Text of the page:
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July 24, 2005 - The Week Ends in Turmoil













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Whist taking the day off Friday to do a photo shoot in Malibu - the annual "Call to the Wall" surfing competition (photos here) - it seems current events swirl on.  The four who botched the second series of bombings in London have been identified and their photos posted for anyone who might have seen them, and there have been two arrests.  And a fellow was shot dead in one of the tube stations - perhaps a bomber or perhaps a frightened fool in a large overcoat.  The London undercover police were not taking any chances.  Strange doings.  As Ric Erickson, editor of MetropoleParis and "Our Man in Paris" emailed me at dawn here - "Somebody must be putting bad stuff in the curry."

 

It turns out the dead man in the overcoat had nothing to do with the bombers and the bombings.  Oops.  The police are sorry, but the attitude seems to better safe than sorry.  One imagines this puts the locals a bit on edge.  Note: "Police identified the man who was chased down in a subway and shot to death by plainclothes officers as a Brazilian and expressed regret Saturday for his death, saying they no longer believed he was tied to the recent terror bombings."

 

A Brazilian?  Whatever.

 

How to make sense of all this?  Polly Toynbee in The Guardian (UK) argues that this all has something to do with absolutists and their view of truth, based on their sense that their religion is the only true one.  It really is a form of insanity.  Think of it this way:

 

"How could those who preach the absolute revealed truth of every word of a primitive book not be prone to insanity? Extreme superstition breeds extreme action. Those who believe they alone know the only way, truth and life will always feel justified in doing anything in its name."

 

Yes, Toynbee is including the "one way" Christians here.  It is a war of religions.

On in this side of the pond, in the New York Times Olivier Roy says no, it's something else entirely, and not even the nasty young fellows being mad about our little war.  He argues that Britain is not being "punished" for fighting alongside us in Iraq.  Global jihadists in their "preferred battlegrounds outside the Middle East" are fighting against "a global phenomenon of cultural domination."

Well, what is going on?  Christopher Dickey in a commentary in Newsweek on fanaticism in general says just who is a fanatic and who isn't depends on where you stand, as "it has come to be portrayed as fundamentally different if they are Muslims than it is if they are Christian, Jewish, Hindu, Aryan or animal-rights zealots willing to kill innocents to defend their beliefs."

Monday last our friend the high-powered Wall Street attorney, from his office next door to and thirty-two floors above the hole in lower Manhattan that used to be the World Trade Center, where a good number of his friends died, comments - "Some would say that this is the problem with organized religion; it has everyone killing everyone in the name of god or the generic equivalent."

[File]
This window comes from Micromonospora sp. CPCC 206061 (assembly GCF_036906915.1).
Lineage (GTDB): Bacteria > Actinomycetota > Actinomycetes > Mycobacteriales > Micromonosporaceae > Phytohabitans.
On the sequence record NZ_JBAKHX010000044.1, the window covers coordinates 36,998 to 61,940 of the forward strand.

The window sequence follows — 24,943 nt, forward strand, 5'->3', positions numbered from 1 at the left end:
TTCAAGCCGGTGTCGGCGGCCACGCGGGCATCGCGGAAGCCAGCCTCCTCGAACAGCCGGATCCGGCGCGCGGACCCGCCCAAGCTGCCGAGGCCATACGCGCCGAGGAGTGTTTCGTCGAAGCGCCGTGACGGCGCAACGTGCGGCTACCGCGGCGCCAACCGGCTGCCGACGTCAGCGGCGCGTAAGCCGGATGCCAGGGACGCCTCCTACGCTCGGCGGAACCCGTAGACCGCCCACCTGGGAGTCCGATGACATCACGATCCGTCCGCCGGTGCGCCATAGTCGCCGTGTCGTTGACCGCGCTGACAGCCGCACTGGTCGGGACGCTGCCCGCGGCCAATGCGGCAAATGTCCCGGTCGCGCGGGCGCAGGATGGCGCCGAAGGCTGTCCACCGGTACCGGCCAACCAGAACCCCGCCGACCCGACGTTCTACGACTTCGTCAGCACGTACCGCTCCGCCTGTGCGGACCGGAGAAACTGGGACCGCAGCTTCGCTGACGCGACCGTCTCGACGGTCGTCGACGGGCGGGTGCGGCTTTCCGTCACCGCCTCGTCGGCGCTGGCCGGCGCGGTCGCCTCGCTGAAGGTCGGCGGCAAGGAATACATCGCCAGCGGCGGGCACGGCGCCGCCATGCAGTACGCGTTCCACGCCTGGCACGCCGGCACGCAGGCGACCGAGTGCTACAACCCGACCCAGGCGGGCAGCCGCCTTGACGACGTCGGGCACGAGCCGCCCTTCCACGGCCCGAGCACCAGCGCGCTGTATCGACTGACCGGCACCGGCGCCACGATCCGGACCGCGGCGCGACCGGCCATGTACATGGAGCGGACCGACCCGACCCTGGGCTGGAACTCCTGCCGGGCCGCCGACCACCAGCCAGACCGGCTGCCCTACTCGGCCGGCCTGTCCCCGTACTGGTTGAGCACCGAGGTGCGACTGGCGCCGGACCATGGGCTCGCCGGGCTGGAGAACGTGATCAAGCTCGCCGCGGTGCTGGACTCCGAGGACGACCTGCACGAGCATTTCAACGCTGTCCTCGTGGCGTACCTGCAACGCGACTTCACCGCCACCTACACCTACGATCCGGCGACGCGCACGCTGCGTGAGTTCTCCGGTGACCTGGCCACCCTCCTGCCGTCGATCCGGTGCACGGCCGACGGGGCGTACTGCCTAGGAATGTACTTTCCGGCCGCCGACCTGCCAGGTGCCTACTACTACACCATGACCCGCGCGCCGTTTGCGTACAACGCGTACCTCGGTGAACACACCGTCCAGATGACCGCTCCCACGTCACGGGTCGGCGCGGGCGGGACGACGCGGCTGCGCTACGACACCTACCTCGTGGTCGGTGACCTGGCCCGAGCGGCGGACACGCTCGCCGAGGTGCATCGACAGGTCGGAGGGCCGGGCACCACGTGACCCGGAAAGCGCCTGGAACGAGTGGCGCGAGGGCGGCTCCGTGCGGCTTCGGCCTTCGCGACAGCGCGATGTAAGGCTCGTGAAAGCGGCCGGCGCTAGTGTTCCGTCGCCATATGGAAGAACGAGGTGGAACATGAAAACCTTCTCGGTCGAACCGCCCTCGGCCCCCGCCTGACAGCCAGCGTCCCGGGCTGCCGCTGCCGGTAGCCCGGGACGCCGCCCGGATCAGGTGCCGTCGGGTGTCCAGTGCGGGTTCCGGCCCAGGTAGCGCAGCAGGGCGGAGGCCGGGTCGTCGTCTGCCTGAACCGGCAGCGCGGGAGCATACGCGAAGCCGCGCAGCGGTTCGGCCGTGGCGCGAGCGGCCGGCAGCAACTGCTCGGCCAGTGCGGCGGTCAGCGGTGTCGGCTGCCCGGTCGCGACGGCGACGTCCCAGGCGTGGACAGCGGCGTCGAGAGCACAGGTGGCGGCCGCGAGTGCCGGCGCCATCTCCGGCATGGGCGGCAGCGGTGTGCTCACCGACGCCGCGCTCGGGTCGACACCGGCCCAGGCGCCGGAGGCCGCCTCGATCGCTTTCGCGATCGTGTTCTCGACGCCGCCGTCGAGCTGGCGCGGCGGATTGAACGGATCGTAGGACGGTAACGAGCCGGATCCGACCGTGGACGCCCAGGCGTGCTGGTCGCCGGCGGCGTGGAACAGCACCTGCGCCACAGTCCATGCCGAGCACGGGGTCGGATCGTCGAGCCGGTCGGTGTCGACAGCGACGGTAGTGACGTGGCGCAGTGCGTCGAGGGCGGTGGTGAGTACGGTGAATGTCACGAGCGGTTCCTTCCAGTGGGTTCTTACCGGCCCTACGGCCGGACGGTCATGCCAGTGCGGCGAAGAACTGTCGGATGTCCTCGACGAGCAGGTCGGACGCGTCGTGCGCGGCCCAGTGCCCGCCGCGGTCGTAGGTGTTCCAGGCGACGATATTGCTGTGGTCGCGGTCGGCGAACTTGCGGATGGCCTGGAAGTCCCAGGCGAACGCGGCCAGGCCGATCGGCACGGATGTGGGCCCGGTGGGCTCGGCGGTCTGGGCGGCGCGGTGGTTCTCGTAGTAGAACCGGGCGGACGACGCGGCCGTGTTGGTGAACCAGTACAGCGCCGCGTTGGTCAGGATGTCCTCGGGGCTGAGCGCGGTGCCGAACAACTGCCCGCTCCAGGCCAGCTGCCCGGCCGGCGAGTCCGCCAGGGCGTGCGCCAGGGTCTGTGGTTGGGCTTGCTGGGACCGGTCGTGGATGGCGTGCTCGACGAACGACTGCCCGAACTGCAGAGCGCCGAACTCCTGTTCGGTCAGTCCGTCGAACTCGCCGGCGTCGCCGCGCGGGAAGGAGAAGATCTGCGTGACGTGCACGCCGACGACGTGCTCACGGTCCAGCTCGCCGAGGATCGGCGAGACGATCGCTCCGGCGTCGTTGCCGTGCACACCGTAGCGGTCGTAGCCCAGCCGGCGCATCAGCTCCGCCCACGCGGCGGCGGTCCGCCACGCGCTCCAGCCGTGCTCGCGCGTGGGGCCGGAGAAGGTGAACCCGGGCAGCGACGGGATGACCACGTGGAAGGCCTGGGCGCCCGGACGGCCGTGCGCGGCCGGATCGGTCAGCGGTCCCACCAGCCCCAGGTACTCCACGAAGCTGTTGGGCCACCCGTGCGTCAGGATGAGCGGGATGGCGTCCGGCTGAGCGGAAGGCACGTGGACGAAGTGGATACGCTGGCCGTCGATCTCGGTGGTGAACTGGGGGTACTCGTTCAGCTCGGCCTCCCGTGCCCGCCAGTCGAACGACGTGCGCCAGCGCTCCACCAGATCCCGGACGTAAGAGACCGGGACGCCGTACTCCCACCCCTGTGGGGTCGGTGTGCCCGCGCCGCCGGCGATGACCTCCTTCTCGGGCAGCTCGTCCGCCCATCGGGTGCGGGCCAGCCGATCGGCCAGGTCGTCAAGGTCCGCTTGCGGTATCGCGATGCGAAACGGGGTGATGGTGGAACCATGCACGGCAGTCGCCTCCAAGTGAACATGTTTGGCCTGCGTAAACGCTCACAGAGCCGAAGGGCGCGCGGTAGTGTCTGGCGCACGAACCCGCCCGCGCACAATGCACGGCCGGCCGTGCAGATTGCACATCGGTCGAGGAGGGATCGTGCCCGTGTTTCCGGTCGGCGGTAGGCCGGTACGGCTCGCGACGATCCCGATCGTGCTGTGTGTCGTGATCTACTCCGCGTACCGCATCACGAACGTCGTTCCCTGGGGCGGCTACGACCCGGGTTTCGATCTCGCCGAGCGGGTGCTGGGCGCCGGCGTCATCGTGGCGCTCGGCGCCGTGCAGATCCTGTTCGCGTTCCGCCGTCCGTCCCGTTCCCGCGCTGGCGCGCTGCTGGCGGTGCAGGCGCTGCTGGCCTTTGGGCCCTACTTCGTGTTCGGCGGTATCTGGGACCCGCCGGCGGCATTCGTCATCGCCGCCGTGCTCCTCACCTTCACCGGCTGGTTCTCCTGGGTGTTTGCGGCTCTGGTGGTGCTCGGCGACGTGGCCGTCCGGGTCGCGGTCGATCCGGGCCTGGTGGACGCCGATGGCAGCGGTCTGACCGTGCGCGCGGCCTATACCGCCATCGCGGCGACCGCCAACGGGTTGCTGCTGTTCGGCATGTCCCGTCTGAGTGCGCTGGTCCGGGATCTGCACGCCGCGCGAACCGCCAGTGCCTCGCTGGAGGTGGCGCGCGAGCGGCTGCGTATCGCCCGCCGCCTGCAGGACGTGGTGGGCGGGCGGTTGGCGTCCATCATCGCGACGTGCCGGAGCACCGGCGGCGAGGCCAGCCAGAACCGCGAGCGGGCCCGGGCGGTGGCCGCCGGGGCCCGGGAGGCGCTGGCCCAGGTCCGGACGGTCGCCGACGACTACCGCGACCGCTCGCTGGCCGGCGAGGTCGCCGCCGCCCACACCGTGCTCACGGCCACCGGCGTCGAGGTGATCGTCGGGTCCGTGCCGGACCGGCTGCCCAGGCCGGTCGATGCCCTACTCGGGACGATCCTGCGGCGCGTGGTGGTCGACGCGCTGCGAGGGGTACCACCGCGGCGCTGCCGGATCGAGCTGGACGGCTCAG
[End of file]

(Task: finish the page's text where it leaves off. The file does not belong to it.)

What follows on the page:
Yeah, and Monday this hit the wires:

 

A Colorado congressman told a radio show host that the U.S. could "take out" Islamic holy sites if Muslim fundamentalist terrorists attacked the country with nuclear weapons.

Rep. Tom Tancredo made his remarks Friday on WFLA-AM in Orlando, Florida. His spokesman stressed he was only speaking hypothetically.

Talk show host Pat Campbell asked the Littleton Republican how the country should respond if terrorists struck several U.S. cities with nuclear weapons.

"Well, what if you said something like - if this happens in the United States, and we determine that it is the result of extremist, fundamentalist Muslims, you know, you could take out their holy sites," Tancredo answered.

"You're talking about bombing Mecca," Campbell said.

"Yeah," Tancredo responded. …

QED

Is he a fanatic?  He's defending his remarks now - "Yes, I'm a fanatic."

Oh well.  Our fanatics versus their fanatics.  We have the big military and the smart bombs, and the nukes, and they're sneaky and very resourceful.

But we're more sensible and humane and all that.  Tancredo is the exception.

 

Except that Justin Logan finds this in the print edition of the new issue of The American Conservative:

 

The Pentagon, acting under instructions from Vice President Dick Cheney's office, has tasked the United States Strategic Command (STRATCOM) with drawing up a contingency plan to be employed in response to another 9/11-type terrorist attack on the United States. The plan includes a large-scale air assault on Iran employing both conventional and tactical nuclear weapons. Within Iran there are more than 450 major strategic targets, including numerous suspected nuclear-weapons-program development sites. Many of the targets are hardened or are deep underground and could not be taken out by conventional weapons, hence the nuclear option. As in the case of Iraq, the response is not conditional on Iran actually being involved in the act of terrorism directed against the United States. Several senior Air Force officers involved in the planning are reportedly appalled at the implications of what they are doing - that Iran is being set up for an unprovoked nuclear attack - but no one is prepared to damage his career by posing any objections.

 

No need to prove Iran had anything to do with it, should it happen.  It would be a gesture, demonstrating our resolve.  Or of our position that we have no need for evidence or that sort of thing - never have had and never will have - or of something.  Will the world admire us for our blind display of power?  (For the literary-minded think of Milton describing the powerless strongman, Samson - "Eyeless in Gaza.")  Most curious.  Well, we elected these guys because we wanted the grownups to be calling the shots.

It is also curious that these "senior Air Force officers involved in the planning" are appalled, but know well what happens to those who disagree with Dick or Rummy.  Generals have lost their careers for saying this war would take more than just a few troops and cost lots of money.  What do generals know?